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O'Keeffe on Paper
by Ruth E. Fine, Elizabeth Glassman, Barbara Buhler Lynes, Judith C. Walsh, National Gallery of Art (U. S.)
ISBN 089468275X / 9780894682759 / 0-89468-275-X
Publisher Natl Gallery of Art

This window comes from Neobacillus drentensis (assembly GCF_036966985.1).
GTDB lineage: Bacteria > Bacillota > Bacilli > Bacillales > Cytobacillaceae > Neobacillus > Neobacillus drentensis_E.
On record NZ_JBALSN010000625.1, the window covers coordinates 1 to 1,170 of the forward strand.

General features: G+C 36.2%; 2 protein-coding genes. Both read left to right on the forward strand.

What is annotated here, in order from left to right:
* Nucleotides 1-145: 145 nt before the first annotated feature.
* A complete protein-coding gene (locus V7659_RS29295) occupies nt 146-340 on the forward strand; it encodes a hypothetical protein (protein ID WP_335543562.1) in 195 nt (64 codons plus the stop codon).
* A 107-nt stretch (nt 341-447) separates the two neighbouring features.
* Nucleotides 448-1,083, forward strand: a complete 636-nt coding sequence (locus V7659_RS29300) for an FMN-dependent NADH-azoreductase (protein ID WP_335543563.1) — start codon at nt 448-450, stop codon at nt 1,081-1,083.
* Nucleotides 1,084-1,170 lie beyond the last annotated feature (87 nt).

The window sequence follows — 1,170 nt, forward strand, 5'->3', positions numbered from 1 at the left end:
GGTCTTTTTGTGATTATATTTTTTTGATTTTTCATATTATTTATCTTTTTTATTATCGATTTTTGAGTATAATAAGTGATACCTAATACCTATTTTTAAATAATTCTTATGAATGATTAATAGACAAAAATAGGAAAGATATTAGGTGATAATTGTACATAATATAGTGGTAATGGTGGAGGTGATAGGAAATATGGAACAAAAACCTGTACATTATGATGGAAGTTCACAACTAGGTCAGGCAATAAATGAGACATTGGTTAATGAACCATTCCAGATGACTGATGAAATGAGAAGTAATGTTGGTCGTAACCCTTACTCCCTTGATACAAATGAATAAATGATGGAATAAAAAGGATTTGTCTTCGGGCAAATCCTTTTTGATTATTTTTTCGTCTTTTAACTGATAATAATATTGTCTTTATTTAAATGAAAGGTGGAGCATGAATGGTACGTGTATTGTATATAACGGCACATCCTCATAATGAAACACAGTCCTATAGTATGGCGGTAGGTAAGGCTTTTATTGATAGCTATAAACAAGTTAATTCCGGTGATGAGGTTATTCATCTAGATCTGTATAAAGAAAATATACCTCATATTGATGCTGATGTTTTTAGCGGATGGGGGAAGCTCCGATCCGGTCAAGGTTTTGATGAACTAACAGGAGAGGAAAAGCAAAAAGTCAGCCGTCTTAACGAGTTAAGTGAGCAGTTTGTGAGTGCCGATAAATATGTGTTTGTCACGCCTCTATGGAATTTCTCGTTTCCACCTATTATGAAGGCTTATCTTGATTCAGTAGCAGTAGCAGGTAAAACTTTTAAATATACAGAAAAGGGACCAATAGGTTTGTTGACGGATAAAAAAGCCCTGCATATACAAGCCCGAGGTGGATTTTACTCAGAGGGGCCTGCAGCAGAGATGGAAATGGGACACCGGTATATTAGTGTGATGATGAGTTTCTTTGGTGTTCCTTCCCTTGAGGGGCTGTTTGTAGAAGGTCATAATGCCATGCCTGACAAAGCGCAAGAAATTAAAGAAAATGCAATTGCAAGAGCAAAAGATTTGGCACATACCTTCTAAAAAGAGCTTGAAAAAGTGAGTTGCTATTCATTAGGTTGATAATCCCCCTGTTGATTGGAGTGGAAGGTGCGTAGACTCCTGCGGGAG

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The world knows Georgia O'Keeffe for her monumental paintings of flowers, shells, and sun-drenched New Mexico landscapes. She also worked on a smaller scale in watercolor, pastels, and charcoal, experimenting with themes and ideas. Fifty-five of her drawings are illustrated in O'Keeffe on Paper, which accompanies an exhibition organized by the National Gallery of Art in Washington and the O'Keeffe Museum in Santa Fe. The images work on several levels: viewing what at first seem brightly colored, jewel-like abstractions, with titles such as Pond in the Woods and Portrait of Paul Strand, we suddenly become aware of more complex, realistic forms. Witty and accessible, O'Keeffe's drawings remind us to recognize significance and beauty in our daily surroundings. The book's supporting essays are well written and useful. The first, which places O'Keeffe in the context of her teachers and colleagues, is an excellent survey of the early-20th-century American avant-garde; the second explores the evolution of O'Keeffe's ideas, developing her youthful question, "If one can only reproduce nature, and always with less beauty than the original, why paint at all?" The final essay is a detailed analysis of the materials she used. An extra dimension is given by photographs of O'Keeffe at work and some illuminating pictures by artists who influenced her. Reflecting a statement by the critic John Canaday quoted early in the book--"In a drawing artists give us at full strength, but with minimum elaboration, the essence of whatever they have to say"--the images in O'Keeffe on Paper are deceptively simple but very satisfying. --John Stevenson [via]